Is Apple anti-Open-Source?

Discussion in 'macOS' started by princealfie, Mar 24, 2006.

  1. princealfie macrumors 68030


    Mar 7, 2006
    Salt Lake City UT
    A recent article of Apple vs. the French in apparently implies that Apple is not in line with open-source DRM. I think that it will be absolutely awesome to be honest. I think that Fairplay isn't really all that impressive.

    And by the way, I use emusic a lot! In fact, I prefer it for the alternative music scene. I love itunes too but the closed system and 5 authorized computers doesn't help when I own more than 5 apples!

    Come on, I love Linux's approach and open source everything. I think the French got it right this time again.
  2. solvs macrumors 603


    Jun 25, 2002
    LaLaLand, CA
    There's no such thing as open source DRM. DRM is there because the recording industry wanted to reduce piracy and Apple wants you to use their closed system, which has it's positives and negative for the consumer. Positive being an integrated system that generally works well, negative being you can't use any device but an iPod unless you rip to CD. France may mean well, but the recording industry there will not allow anyone to open source their music. This is beyond Apple BTW, they're targeting all of them. Sony's ATRAC and MS WMA too (neither of which work on Macs ironically enough, for all their complaining). This is why you won't see big names on emusic, it's unprotected mp3 files. The French version of the RIAA wouldn't go with it anymore than the US one.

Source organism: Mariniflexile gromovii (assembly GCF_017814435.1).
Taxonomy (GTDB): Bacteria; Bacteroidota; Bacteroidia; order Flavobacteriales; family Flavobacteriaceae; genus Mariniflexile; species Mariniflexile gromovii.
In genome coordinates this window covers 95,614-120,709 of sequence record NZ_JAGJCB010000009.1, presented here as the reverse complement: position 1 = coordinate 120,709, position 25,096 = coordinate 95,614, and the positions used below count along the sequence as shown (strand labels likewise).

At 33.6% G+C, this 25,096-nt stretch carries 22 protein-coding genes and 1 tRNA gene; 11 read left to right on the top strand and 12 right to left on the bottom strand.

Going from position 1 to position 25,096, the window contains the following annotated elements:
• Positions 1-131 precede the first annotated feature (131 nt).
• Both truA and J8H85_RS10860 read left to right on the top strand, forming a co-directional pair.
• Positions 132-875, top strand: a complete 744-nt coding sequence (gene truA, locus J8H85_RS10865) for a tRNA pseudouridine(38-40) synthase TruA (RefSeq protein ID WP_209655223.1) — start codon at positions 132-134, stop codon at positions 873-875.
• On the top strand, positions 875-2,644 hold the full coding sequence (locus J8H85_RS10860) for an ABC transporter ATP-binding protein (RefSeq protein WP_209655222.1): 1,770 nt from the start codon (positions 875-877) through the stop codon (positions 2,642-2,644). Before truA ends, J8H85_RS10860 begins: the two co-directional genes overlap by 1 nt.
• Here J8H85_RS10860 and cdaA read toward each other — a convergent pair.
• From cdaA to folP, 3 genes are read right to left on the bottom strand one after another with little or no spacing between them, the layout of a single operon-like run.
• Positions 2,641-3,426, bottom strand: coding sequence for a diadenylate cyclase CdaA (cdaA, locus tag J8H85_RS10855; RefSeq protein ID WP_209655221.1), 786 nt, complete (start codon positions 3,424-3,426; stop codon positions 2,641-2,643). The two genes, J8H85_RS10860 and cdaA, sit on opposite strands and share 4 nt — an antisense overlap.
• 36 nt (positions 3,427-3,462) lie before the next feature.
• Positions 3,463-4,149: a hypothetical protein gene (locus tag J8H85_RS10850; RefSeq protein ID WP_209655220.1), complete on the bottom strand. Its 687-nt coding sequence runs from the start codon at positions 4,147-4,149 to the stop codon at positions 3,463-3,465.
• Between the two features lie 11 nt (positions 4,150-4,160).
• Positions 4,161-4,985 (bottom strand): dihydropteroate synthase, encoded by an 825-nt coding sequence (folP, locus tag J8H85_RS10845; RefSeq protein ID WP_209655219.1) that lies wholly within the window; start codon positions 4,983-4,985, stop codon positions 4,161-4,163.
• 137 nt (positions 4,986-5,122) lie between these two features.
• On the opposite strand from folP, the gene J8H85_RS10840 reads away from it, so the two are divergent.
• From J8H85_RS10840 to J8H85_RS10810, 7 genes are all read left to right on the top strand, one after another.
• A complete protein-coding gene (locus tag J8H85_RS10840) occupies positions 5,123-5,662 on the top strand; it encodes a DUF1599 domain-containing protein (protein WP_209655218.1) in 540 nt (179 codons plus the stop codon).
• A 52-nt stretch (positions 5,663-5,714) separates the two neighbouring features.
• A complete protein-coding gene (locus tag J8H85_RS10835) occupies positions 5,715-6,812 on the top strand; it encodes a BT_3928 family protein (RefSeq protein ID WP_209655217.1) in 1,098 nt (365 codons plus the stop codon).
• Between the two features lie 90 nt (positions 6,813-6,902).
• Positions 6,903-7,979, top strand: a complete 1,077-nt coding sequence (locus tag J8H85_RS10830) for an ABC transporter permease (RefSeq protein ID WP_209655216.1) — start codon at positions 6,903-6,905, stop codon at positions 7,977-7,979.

There are already a few threads on this subject though. ;)
  3. topgunn macrumors 65816


    Nov 5, 2004
  4. yellow Moderator emeritus


    Oct 21, 2003
    Portland, OR
  5. WildCowboy Administrator/Editor


    Staff Member

    Jan 20, 2005
    I don't know why it's in this thread, but he posted it four times in another thread. Every few months the pancake bunny rears its head. It was funny the first five or so times, but not so much anymore.
  6. Some_Big_Spoon macrumors 6502a


    Jun 17, 2003
    New York, NY
    They're not anti-open source, they're pro-profits. DRM's single, solitary purpose is control of corporate profits. Apple uses open source software and standards when it benefits them and helps them turn a profit and they cry foul when it impeeds their profits. They're no better, nor worse, than any other corporate entity, they just happen to make the best software/hardware.
  7. emaja macrumors 68000

    May 3, 2005
    Chicago, IL
    What would be the point of an open source DRM? If it was open, doesn't that mean that anyone could break it since they could have access to the source code?

    eMusic is a great service and proof that DRM-free music can work.
  8. link92 macrumors 6502

    Aug 15, 2004
    The only real reason why DRM exists is because the record companies are anus like that. I don't see the point of it as it'll get onto P2P networks anyway.
  9. iMeowbot macrumors G3


    Aug 30, 2003
    No. See the various PGP/GPG implementations for examples of this kind of thing. If the system is any good at all, only the keys need to be secret.

    Apple are for open source only if and when it benefits them. See, for a current example, the disappearance of more and more Darwin code as Apple try to obscure their current Intel implementation.